When cleaning the sink, you first want to make sure you clear everything off this surface. Spray your disinfectant generously on the surface and wipe with paper towels.  Be sure to wipe the entire surface, including inside the sink, the faucet, the knobs, and that little area behind the faucet (you may need the toothbrush for this space).  When replacing the items back on the counter, be sure to wipe these items as well, especially the bottom of the soap dispenser that can be a breeding ground for soap scum and germs.

  1. Cleaning the toilet

While the toilet may not be everyone’s favorite area to clean, you want to make sure that you are thorough here.  Spray the surface of the toilet tank, the flush handle, the lid, the top and bottom of the seat, and the surface beneath the seat with your all-purpose cleaner.  A toothbrush will come in handy for some of the crevices between the toilet seat and the toilet tank.  When washing the toilet bowl, administer the toilet bowl cleaner and allow it to sit for a few minutes. Using your toilet bowl brush, scrub all areas of the bowl, especially towards the top, beneath the lip.  Once you have scrubbed thoroughly, simply flush, and your toilet bowl should sparkle!

  1. Cleaning the shower

This can be the most tedious of tasks, since this is the largest surface to disinfect.  Once again, clear all of your shampoos, body washes, and other shower items out of the shower so you can disinfect all corners of this space.  Spray the tub with your all-purpose cleaner.  If there is a lot of grime, you may need something more abrasive to cut through the layers of dirt.  Here you can use your smaller scrub brush for dirt and stain remover.  Spray walls with the same cleaner, and use a toothbrush to clean the grout.  To clean the curtain liner, simply throw in the washing machine with some bleach.

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Communal Dorm Bathroom Essentials



When living in a college dorm, you learn a thing or two about efficiency. You learn how to simplify your belongings and maximize a given limited space. Another challenge of living in the dorm rooms is the communal bathrooms. Many dorms have one bathroom that is shared by the entire hallway or floor, and it can contain a few toilet and shower stalls. The challenge here is limited privacy and being forced to keep all of your toiletries with you at all times. Don’t get caught without the essential bathroom items that will help to make your communal experience as comfortable as possible.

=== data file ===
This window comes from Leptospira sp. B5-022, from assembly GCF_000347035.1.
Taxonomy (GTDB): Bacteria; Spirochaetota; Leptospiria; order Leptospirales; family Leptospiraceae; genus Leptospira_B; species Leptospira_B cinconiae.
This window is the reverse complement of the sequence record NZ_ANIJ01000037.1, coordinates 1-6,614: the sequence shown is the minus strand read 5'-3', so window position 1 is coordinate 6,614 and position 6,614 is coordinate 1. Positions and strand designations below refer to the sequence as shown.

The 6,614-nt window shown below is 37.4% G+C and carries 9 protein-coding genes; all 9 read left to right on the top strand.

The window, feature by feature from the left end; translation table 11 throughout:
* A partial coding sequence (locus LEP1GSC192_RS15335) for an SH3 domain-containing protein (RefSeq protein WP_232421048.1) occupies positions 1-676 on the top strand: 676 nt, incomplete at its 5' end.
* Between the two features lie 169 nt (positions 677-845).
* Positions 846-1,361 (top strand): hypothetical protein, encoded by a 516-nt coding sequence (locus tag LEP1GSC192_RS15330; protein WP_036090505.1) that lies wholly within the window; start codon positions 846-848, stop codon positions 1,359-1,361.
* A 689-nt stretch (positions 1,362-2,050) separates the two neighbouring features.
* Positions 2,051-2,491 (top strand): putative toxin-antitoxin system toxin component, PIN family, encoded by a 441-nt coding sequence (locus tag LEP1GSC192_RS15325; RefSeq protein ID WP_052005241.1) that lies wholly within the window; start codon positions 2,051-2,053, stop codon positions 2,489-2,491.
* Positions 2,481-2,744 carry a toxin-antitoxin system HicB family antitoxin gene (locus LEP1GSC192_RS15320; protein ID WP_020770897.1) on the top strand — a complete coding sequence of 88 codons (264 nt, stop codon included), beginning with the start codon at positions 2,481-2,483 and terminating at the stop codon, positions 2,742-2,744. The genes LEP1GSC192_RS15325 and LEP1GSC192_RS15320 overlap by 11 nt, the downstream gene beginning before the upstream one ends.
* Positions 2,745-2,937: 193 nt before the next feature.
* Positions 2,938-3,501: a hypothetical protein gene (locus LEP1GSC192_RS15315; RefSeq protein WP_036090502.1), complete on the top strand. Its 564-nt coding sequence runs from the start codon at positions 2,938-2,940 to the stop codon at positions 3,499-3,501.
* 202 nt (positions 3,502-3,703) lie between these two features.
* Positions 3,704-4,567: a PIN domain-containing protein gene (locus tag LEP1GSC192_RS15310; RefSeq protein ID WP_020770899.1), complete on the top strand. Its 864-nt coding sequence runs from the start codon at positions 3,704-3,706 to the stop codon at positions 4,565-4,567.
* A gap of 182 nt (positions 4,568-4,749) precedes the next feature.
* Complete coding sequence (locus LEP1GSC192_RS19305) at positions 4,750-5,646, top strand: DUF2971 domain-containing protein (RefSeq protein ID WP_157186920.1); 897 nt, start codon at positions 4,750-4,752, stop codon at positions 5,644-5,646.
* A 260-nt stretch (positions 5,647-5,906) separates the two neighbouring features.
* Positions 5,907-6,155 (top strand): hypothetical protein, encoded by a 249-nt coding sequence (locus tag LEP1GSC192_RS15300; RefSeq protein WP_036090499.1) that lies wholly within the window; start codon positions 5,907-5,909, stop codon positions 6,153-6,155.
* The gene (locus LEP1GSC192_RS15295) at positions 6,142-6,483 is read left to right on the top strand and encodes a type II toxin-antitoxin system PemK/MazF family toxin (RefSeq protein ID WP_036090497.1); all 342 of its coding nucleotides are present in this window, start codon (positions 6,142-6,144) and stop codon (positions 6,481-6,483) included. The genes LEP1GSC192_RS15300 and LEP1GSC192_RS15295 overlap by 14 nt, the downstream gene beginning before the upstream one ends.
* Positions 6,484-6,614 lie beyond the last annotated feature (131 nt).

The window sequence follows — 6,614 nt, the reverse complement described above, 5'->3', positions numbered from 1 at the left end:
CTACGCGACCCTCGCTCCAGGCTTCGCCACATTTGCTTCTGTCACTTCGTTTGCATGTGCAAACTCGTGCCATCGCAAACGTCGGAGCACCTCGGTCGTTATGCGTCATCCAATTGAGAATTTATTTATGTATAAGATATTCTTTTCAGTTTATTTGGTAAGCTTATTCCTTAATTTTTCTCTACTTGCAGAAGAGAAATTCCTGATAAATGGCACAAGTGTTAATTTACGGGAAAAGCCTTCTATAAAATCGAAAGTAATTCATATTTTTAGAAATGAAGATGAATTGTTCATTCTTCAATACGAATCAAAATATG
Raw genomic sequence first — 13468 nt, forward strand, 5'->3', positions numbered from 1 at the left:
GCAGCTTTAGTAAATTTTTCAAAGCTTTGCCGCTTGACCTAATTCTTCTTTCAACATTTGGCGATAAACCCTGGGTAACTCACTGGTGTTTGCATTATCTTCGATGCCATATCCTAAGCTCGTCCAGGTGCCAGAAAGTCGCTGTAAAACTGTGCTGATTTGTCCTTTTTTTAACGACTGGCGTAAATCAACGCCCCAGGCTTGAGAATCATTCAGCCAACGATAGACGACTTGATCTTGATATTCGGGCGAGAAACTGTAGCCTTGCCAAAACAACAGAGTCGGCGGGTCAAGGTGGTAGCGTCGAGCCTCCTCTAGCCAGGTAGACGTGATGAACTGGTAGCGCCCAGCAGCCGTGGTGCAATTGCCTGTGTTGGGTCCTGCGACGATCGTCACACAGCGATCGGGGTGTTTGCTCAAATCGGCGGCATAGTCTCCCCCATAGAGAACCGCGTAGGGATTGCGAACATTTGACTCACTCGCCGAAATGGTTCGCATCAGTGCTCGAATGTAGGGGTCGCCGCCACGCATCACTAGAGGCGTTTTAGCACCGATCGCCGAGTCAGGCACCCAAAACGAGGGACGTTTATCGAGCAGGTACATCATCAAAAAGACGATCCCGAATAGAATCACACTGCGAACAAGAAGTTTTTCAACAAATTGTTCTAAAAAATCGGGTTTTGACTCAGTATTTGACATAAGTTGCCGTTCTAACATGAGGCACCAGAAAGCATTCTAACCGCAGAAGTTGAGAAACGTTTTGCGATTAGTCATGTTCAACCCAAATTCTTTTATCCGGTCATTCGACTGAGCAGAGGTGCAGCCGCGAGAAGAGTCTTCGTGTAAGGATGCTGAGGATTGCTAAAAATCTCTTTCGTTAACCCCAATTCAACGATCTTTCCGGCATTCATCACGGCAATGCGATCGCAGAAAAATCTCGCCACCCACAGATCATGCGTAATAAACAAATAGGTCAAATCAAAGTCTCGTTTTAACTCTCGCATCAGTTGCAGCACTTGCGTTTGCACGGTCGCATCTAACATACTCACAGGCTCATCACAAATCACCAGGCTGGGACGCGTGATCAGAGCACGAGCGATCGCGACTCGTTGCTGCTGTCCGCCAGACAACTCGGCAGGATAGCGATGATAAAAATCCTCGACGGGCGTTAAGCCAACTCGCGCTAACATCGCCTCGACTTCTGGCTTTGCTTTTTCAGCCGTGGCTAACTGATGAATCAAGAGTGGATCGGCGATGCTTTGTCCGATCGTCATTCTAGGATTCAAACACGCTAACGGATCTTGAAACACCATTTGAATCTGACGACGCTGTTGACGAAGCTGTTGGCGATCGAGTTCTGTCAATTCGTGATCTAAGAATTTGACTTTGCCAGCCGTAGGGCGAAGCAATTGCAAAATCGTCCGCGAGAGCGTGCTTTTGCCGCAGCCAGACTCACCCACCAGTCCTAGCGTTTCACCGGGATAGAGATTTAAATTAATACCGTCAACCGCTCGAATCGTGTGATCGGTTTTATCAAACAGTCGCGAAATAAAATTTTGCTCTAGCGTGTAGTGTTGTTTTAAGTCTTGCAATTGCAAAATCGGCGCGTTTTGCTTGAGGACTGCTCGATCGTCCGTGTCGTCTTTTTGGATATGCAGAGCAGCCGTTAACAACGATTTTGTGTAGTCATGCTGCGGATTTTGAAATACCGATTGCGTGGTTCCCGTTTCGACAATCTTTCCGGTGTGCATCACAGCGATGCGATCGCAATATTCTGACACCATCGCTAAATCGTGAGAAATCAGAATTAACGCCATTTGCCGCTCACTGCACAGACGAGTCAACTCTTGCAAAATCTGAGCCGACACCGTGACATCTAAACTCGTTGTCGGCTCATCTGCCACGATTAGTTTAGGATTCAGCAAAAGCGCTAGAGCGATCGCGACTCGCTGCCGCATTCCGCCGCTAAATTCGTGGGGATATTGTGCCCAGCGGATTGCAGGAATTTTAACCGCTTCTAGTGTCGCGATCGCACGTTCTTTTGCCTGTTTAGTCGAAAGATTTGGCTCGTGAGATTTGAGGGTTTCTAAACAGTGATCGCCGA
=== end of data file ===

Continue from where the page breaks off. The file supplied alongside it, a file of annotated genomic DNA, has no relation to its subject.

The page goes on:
1. Shower Caddy

This is the most essential bathroom item to bring with you. You will need a shower caddy to transport all of your toiletries and shower goods with you to and from the bathroom. These caddies come in many different shapes, sizes, and colors. The type of caddy you get is really a matter of personal preference. Your selection depends on how many things you will be bringing into the shower with you as well as your preferred level of organization. Pop-up caddies are one common choice, but you may want to look for a tote with more compartments if you want to keep your items in order.

  1. Bath Sandals

When living in the dorms you learn to share, but one thing that you do not want to share is a foot fungus. Showering barefoot is not recommended in communal bathrooms. Any cheap pair of flip-flops for showering will do here, but you can also look for bath sandals that have a non-slip feature and are designed specifically for this purpose.

  1. Bathrobe

A bathrobe is a good to have with you so you are not forced to wander the halls in nothing but a towel. This will give you a little more privacy and comfort, especially if your floors are co-ed. In addition to privacy and comfort, bathrobes are great for staying dry, and will allow you to finish performing your bathroom routine without the inconvenience of trying to hold up your towel. Cotton or terrycloth robes are your best options here. You can even find a terrycloth sarong that has an elastic band to will provide a reliable hold.

  1. Towels

This is an obvious statement, but you will need to bring towels with you into the shower. What may be less obvious to some is the different types of towels you will need. You will need a large towel to dry off after the shower. Ladies may want a medium-sized towel to wrap hair up. Smaller hand towels are good for cleaning jobs such as washing your face and hands or brushing your teeth. Plus, the smaller versions provide a convenience factor so you don’t need to lug larger items with you to the bathroom just to wash your face in the morning or before you go to bed. Look for a towel set that contains multiple towel sizes for your different bathroom activities.